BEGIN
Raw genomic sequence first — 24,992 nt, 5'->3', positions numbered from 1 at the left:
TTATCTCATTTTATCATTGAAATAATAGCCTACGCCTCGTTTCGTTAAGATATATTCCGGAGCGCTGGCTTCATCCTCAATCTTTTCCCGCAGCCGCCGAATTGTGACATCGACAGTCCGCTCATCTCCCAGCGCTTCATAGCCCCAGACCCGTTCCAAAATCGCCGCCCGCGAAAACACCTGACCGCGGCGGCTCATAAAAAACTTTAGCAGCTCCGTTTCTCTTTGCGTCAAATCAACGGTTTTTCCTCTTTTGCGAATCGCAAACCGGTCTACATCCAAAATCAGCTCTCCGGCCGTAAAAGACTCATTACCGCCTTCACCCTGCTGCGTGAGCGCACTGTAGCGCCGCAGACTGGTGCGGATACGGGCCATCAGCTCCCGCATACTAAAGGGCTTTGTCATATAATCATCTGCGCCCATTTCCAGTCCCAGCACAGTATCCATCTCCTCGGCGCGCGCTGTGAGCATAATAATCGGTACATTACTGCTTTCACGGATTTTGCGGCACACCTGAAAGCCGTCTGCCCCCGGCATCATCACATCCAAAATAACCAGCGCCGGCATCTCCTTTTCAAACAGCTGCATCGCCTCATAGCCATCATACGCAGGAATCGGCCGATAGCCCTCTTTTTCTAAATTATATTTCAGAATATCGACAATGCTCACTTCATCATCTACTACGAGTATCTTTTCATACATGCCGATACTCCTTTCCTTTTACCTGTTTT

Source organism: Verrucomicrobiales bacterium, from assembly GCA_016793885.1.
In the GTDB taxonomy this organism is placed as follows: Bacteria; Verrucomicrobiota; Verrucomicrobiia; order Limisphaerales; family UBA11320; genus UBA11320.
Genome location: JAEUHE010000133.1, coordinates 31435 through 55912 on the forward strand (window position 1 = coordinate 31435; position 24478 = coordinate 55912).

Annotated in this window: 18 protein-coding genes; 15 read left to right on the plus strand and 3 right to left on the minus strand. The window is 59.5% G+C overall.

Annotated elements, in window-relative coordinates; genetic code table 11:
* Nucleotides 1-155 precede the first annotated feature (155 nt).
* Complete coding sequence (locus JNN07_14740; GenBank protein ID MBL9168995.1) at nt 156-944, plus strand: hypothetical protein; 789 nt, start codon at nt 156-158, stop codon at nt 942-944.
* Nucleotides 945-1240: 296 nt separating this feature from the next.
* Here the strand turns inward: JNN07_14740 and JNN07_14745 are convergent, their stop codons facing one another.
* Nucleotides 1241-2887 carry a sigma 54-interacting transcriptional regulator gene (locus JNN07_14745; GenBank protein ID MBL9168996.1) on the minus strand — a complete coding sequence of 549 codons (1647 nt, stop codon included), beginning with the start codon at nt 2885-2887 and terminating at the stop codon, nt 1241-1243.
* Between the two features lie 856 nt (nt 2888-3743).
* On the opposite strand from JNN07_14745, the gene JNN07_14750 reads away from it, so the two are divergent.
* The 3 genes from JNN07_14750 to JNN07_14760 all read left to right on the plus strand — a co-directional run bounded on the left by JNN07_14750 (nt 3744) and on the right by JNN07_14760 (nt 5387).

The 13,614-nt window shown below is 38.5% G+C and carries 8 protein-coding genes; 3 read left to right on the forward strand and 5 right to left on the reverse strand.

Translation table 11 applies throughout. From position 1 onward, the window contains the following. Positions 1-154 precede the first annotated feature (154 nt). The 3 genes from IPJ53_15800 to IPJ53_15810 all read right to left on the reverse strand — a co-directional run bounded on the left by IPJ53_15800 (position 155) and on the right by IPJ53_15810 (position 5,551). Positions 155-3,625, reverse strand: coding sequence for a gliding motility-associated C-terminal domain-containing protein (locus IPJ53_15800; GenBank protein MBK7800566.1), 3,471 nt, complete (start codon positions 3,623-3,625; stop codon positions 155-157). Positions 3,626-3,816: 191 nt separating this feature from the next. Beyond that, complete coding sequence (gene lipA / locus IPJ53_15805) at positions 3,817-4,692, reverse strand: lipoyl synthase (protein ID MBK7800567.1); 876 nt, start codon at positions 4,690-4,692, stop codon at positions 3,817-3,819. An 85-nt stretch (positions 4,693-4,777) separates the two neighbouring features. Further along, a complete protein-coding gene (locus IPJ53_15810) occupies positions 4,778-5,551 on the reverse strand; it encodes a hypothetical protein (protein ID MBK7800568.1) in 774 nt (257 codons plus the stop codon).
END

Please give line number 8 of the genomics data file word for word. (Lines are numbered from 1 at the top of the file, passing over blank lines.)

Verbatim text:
* Nucleotides 1-155 precede the first annotated feature (155 nt).